Josh Harrielal is quick to show off his mangled right hand, the one with the index and middle finger gone down to the knuckle.

He doesn’t try to hide it. And by now, it’s more a source of pride, maybe even a source of strength.

It represents an absurdly dark period in his life.

But he won.

There is even a sense of defiance in his voice as he recalls the worst parts of losing two fingers in February.

Harrielal is, in fact, deyfing the odds just by his presence on the Haddon Heights football team. And he’s proud of it.

“It was a minor setback,” he said. “for a major comeback.”

“He’s battled through so much,” said Haddon Heights coach Chris Lina said of Harrielal. “All you can say is that he’s just an incredibly tough kid.
ELIZABETH ROBERTSON / Staff Photographer
“He’s battled through so much,” said Haddon Heights coach Chris Lina said of Harrielal. “All you can say is that he’s just an incredibly tough kid.

Last year, Harrielal was a wide receiver for the Garnets — back when he still had 10 whole fingers. This year, he is a star running back, a minor adjustment that ended up being a great fit.

He completed a halfback pass — with his right hand — in Saturday’s win over Deptford. He had three receptions in that game and two touchdowns.

And he’s a leader on a team that, at 2-3, has already matched its win total from last year.

After that Deptford game, Harrielal showed off the custom-made glove that he wears when he plays football. A local tailor altered two fingers on the glove to fit his hand.

But that, too, was just another one of those minor adjustments.

All part of his major comeback.

“He’s battled through so much,” said Haddon Heights coach Chris Lina. “All you can say is that he’s just an incredibly tough kid. And he’s still one of our best players.”

Back in February, while working at a bakery, Harrielal was loading wooden boards onto an electric bread machine when the machine malfunctioned, and his fingers were caught in the gears of the machine.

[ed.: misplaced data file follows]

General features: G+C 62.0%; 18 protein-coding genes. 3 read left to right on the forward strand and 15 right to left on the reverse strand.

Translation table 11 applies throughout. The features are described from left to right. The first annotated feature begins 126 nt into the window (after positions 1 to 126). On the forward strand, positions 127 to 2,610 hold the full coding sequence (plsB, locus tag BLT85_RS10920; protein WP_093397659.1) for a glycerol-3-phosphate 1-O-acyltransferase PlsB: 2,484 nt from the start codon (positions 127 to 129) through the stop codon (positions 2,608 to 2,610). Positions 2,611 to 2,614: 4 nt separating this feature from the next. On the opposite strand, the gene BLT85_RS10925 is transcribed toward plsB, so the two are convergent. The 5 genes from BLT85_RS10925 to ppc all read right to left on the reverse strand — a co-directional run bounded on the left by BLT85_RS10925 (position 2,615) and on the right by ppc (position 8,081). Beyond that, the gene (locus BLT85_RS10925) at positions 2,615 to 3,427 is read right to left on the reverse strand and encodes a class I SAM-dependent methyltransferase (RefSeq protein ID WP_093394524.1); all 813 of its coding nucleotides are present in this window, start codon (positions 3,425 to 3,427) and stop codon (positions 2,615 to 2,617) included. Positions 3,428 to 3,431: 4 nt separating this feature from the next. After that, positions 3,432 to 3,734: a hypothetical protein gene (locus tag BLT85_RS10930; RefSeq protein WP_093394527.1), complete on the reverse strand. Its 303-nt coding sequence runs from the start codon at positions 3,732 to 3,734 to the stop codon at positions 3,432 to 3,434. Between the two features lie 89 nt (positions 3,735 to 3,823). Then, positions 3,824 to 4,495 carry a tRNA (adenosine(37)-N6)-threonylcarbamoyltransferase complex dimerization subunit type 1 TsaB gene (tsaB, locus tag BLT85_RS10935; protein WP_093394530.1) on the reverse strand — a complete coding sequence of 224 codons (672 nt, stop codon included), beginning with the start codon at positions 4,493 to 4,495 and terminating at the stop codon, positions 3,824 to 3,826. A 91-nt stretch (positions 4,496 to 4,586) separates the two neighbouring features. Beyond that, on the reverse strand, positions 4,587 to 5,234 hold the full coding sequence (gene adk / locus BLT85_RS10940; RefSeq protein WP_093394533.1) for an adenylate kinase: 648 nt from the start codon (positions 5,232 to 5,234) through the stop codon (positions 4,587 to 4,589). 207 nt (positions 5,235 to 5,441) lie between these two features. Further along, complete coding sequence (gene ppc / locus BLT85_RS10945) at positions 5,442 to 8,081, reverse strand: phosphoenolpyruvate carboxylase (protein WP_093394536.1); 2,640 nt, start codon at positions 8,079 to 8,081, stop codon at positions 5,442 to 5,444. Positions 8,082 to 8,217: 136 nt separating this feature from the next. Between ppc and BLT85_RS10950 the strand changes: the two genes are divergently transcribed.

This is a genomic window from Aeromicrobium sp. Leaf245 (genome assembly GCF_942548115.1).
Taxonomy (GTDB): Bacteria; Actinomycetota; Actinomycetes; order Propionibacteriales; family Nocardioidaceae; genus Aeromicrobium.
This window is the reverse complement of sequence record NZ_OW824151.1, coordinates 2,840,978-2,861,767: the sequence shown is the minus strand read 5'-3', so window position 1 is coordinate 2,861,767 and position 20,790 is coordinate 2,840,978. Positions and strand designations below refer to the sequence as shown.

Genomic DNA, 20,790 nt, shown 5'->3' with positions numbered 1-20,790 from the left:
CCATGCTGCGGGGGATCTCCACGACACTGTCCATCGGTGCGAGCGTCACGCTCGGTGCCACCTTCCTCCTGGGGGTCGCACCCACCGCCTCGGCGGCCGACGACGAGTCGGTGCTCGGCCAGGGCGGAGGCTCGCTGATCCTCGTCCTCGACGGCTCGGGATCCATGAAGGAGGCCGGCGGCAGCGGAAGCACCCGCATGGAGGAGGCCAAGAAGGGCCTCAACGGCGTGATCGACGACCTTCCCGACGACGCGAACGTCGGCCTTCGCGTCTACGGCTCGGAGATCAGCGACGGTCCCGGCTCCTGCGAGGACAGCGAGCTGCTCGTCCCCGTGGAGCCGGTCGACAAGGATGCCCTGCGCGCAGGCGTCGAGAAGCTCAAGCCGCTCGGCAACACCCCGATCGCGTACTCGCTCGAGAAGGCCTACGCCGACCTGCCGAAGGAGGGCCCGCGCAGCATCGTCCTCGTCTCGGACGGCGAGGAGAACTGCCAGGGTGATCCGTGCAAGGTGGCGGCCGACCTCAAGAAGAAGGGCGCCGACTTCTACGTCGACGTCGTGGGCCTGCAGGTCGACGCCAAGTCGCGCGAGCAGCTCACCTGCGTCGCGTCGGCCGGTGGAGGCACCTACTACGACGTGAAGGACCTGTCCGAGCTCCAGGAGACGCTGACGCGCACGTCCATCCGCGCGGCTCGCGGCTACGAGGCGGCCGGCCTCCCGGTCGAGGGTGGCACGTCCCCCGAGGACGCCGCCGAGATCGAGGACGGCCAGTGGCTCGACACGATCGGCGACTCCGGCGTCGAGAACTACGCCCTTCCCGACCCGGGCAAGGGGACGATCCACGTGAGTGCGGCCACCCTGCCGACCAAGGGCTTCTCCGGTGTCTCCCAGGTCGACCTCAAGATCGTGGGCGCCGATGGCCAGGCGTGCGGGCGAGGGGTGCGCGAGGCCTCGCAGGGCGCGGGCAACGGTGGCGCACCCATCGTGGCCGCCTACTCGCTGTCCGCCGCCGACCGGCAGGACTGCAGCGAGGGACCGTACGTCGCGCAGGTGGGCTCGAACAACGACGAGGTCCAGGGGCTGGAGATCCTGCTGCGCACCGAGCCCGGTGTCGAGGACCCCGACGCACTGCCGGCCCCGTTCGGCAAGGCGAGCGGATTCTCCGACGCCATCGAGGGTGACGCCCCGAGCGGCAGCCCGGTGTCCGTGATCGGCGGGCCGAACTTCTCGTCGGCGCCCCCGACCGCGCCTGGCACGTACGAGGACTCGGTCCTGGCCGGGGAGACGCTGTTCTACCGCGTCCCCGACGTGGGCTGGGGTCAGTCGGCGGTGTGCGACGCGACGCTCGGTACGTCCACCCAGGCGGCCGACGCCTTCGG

There was a two-week stretch when Harrielal had what was left of his right index finger sown into his right groin so the cells and tissues in his leg could help regenerate the top of his finger.
ELIZABETH ROBERTSON / Staff Photographer
There was a two-week stretch when Harrielal had what was left of his right index finger sown into his right groin so the cells and tissues in his leg could help regenerate the top of his finger.

The top part of his middle finger was lost right there, on the spot. His index finger, cut down to the bone, had to be amputated down to the knuckle.

What followed was a confusing and frustrating period — an unfair stretch of time for a player who was supposed to be preparing for his senior season with the Garnets.

Instead, Harrielal faced surgery and a painful and uncertain rehab process.

There was even a two-week stretch when Harrielal had what was left of his right index finger sown into his right groin so the cells and tissues in his leg could help regenerate the top of his finger.

He walked around for two weeks with his hand sown to his leg.

It sounds like a cruel joke.

But Harrielal doesn’t look back and lament, as he would have every right to do at this point. Rather, he looks back with pride.

He was faced with a choice. Accept his limitations and forget about football or choose that defiant attitude, try to take on something that, at the time, didn’t seem possible.

“I was really mad at first. I thought my season was over. Really, I thought everything was over for me at first,” he said. “But my family was there. My friends were there. My team was there. Everyone made me feel comfortable when I came back to school.”

With support around him, Harrielal was back in the gym by the spring. And was ready for the first game of the season.

Now, he said he doesn’t think about the injury and doesn’t have any lingering pain. That’s a minor miracle in itself.

What he’s left with are lessons learned, lessons that he’ll take with him through every stage of life and be carried with him every day.

“You have to keep your head up at all times,” Harrielal said. “If you put your head down, that’s when negativity gets in. You can’t listen to that. You just have to be positive.”